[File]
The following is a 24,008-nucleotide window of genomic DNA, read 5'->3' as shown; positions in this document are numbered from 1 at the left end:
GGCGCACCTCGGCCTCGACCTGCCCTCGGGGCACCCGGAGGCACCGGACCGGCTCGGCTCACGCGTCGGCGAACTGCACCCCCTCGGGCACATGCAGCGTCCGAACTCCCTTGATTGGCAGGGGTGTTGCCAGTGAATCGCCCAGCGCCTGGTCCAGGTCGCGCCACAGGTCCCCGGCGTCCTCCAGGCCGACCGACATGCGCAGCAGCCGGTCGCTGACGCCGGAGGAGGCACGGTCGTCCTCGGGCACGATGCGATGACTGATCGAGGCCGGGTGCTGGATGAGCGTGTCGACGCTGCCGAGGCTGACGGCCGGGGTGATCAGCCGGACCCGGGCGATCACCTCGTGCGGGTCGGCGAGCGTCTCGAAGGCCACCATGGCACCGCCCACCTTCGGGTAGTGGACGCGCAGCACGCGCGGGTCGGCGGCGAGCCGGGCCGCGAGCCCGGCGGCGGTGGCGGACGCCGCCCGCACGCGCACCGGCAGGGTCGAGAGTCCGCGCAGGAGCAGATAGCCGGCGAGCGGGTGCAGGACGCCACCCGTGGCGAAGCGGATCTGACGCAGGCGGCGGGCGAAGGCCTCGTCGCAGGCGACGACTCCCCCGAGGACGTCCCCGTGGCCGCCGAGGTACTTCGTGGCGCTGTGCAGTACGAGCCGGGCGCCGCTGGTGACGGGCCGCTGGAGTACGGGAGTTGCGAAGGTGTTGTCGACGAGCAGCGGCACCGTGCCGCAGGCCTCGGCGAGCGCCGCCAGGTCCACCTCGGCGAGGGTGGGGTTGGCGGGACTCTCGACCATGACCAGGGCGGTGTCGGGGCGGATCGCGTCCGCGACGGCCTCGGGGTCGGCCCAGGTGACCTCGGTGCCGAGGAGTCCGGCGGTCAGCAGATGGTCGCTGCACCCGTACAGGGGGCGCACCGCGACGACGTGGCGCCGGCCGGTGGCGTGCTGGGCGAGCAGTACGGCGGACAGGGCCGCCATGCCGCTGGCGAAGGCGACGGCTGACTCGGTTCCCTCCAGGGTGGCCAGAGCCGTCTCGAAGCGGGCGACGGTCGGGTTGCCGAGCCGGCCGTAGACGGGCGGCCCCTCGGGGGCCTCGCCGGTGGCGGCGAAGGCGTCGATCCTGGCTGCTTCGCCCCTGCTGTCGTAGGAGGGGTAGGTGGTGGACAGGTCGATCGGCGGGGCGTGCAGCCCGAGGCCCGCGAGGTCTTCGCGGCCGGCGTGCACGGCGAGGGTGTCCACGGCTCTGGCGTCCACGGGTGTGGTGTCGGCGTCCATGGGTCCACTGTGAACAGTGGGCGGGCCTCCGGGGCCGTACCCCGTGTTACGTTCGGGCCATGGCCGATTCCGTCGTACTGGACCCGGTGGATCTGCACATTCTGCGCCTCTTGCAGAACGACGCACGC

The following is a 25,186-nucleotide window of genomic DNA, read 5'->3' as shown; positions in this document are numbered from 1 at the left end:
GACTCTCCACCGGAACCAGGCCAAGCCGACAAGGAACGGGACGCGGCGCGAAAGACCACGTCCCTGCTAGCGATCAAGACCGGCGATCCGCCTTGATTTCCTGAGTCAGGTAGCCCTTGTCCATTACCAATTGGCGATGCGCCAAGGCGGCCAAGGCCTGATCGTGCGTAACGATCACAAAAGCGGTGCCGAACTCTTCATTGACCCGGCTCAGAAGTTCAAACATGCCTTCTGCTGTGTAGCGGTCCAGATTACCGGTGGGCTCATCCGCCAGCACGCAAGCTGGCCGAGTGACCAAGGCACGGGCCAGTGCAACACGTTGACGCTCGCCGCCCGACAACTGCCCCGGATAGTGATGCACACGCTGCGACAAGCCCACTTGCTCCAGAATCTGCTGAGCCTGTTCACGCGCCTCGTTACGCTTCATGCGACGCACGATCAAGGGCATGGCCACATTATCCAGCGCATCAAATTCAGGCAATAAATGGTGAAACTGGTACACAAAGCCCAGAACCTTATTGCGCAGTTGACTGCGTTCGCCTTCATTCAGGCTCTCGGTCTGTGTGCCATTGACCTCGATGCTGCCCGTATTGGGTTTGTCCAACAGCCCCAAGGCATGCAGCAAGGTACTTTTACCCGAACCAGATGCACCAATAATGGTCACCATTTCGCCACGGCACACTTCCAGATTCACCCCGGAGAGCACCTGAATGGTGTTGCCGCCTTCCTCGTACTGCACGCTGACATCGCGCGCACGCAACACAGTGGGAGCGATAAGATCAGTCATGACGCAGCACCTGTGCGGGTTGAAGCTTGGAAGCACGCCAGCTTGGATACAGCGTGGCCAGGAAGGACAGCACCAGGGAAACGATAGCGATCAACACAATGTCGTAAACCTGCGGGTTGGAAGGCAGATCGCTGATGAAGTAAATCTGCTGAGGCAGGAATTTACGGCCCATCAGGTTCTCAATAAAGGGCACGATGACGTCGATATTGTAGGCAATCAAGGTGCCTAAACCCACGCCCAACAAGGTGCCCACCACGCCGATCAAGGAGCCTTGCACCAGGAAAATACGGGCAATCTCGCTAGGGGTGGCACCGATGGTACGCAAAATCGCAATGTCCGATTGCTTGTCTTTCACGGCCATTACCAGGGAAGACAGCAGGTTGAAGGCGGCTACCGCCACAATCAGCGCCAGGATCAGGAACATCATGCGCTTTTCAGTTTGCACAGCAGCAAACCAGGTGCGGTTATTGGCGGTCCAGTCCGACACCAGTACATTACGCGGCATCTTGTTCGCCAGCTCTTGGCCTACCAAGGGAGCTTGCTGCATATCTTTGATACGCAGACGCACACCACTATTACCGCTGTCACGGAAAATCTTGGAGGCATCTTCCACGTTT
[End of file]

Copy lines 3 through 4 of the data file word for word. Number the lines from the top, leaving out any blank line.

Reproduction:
The following is a 25,186-nucleotide window of genomic DNA, read 5'->3' as shown; positions in this document are numbered from 1 at the left end:
GACTCTCCACCGGAACCAGGCCAAGCCGACAAGGAACGGGACGCGGCGCGAAAGACCACGTCCCTGCTAGCGATCAAGACCGGCGATCCGCCTTGATTTCCTGAGTCAGGTAGCCCTTGTCCATTACCAATTGGCGATGCGCCAAGGCGGCCAAGGCCTGATCGTGCGTAACGATCACAAAAGCGGTGCCGAACTCTTCATTGACCCGGCTCAGAAGTTCAAACATGCCTTCTGCTGTGTAGCGGTCCAGATTACCGGTGGGCTCATCCGCCAGCACGCAAGCTGGCCGAGTGACCAAGGCACGGGCCAGTGCAACACGTTGACGCTCGCCGCCCGACAACTGCCCCGGATAGTGATGCACACGCTGCGACAAGCCCACTTGCTCCAGAATCTGCTGAGCCTGTTCACGCGCCTCGTTACGCTTCATGCGACGCACGATCAAGGGCATGGCCACATTATCCAGCGCATCAAATTCAGGCAATAAATGGTGAAACTGGTACACAAAGCCCAGAACCTTATTGCGCAGTTGACTGCGTTCGCCTTCATTCAGGCTCTCGGTCTGTGTGCCATTGACCTCGATGCTGCCCGTATTGGGTTTGTCCAACAGCCCCAAGGCATGCAGCAAGGTACTTTTACCCGAACCAGATGCACCAATAATGGTCACCATTTCGCCACGGCACACTTCCAGATTCACCCCGGAGAGCACCTGAATGGTGTTGCCGCCTTCCTCGTACTGCACGCTGACATCGCGCGCACGCAACACAGTGGGAGCGATAAGATCAGTCATGACGCAGCACCTGTGCGGGTTGAAGCTTGGAAGCACGCCAGCTTGGATACAGCGTGGCCAGGAAGGACAGCACCAGGGAAACGATAGCGATCAACACAATGTCGTAAACCTGCGGGTTGGAAGGCAGATCGCTGATGAAGTAAATCTGCTGAGGCAGGAATTTACGGCCCATCAGGTTCTCAATAAAGGGCACGATGACGTCGATATTGTAGGCAATCAAGGTGCCTAAACCCACGCCCAACAAGGTGCCCACCACGCCGATCAAGGAGCCTTGCACCAGGAAAATACGGGCAATCTCGCTAGGGGTGGCACCGATGGTACGCAAAATCGCAATGTCCGATTGCTTGTCTTTCACGGCCATTACCAGGGAAGACAGCAGGTTGAAGGCGGCTACCGCCACAATCAGCGCCAGGATCAGGAACATCATGCGCTTTTCAGTTTGCACAGCAGCAAACCAGGTGCGGTTATTGGCGGTCCAGTCCGACACCAGTACATTACGCGGCATCTTGTTCGCCAGCTCTTGGCCTACCAAGGGAGCTTGCTGCATATCTTTGATACGCAGACGCACACCACTATTACCGCTGTCACGGAAAATCTTGGAGGCATCTTCCACGTTT